Editorials in the Colorado Springs Gazette today and the Pueblo Chieftain yesterday attempt to blame a court ruling this week throwing the upcoming recall elections into chaos on an election modernization bill passed this year, House Bill 1303. As the story goes, HB-1303 conflicts with Article XXI of the Colorado constitution, enacted in 1912, which prescribed a deadline for getting on the ballot in a recall election of fifteen days before the vote. Adhering to this deadline for recall candidates makes it impossible to print and mail ballots to voters.
The Gazette's editorial board:
The new Morse law also gives potential candidates up to 10 days after the governor sets the date of a recall election to turn in signatures for inclusion on a ballot as a potential replacement for a politician facing recall. There's only one problem, as determined by McGahey. The Colorado Constitution, which trumps the attempt by Morse to re-engineer our traditional election process, says potential candidates can petition onto a ballot up to 15 days before an election. Colorado Libertarian Party officials understand the state constitution, even obscure portions of it, and filed a lawsuit that asked McGahey to enforce it.
And the Chieftain:
But we must agree with Judge McGahey’s ruling. In it he criticized the Legislature for “writing an election law so clearly non-compliant with the state constitution.” “With all due respect to the Legislature,” he added, “it did not consider, or ignored, the clear language of Article XXI. I find that both sad and, frankly, shocking.”
The problem? Judge Robert McGahey's ruling was off base, and the usual suspects piling on are wrong.
The operative section of the Colorado constitution, Article XXI, indeed does prescribe that candidates may file up to "not less than fifteen days before [a] recall election." The provisions of Article XXI pertain only to recall elections, not regular elections. The fact is, Colorado election law has mostly likely been out of compliance with this petition for as long as the state has been sending mail ballots. The only reason it didn't become an issue before is that recall elections are extremely rare–as most of our readers know, these are the first state legislative recall elections in the state's history.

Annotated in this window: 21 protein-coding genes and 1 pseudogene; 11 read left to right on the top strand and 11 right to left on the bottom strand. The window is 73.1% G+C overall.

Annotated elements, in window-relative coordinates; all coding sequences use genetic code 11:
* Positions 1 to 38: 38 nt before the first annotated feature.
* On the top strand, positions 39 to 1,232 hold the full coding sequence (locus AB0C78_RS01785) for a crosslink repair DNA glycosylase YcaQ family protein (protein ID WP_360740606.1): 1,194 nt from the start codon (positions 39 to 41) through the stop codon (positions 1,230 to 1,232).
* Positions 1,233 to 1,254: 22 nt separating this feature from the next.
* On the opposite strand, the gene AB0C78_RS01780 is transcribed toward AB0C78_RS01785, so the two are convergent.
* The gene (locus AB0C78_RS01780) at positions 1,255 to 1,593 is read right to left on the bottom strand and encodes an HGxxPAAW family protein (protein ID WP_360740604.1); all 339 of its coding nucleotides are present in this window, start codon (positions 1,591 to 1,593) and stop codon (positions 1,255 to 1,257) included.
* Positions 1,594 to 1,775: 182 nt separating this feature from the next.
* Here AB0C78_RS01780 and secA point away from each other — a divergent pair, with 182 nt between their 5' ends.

As former GOP Secretary of State Donetta Davidson explained to the Gazette's Megan Schrader, this inherent conflict between the state's employment of mail balloting, and these recall-specific constitutional provisions, is what needs to be fixed:
Donetta Davidson, former secretary of state who now is executive director of the Colorado Clerks Association, said the problem has existed for along time.
"We need to get the constitution changed to where it's updated," Davidson said. "We're running elections so much differently now than we did in the early 1900s."
Davidson said in 2006 the change was taken to the voters – which would have allowed mail and absentee ballots in recall elections – but the constitutional change was defeated.
Davidson is referring to 2006's Referendum F, which failed after opponents claimed it would be "improper" for legislators to be able to "set their own deadlines" in recall elections. In truth, this would have allowed the constitution to accommodate mail ballots in recall elections, which as we're now seeing is a huge problem. The 1912 deadlines simply don't leave enough time to print, mail, and get ballots returned by Election Day.
Instead of an intelligent discussion about this legitimate conflict in the law–not simply House Bill 1303, but Colorado election law in general where it pertains to mail ballots–this is being turned into a political football. Republicans already looking for any reason to complain about House Bill 1303, be it a legitimate question or poppycock about "gypsy voters," are simply exploiting this to score political points. Kudos to former Secretary of State Davidson, a Republican trying to set the record straight. It's a shame that so few of her colleagues are as honest.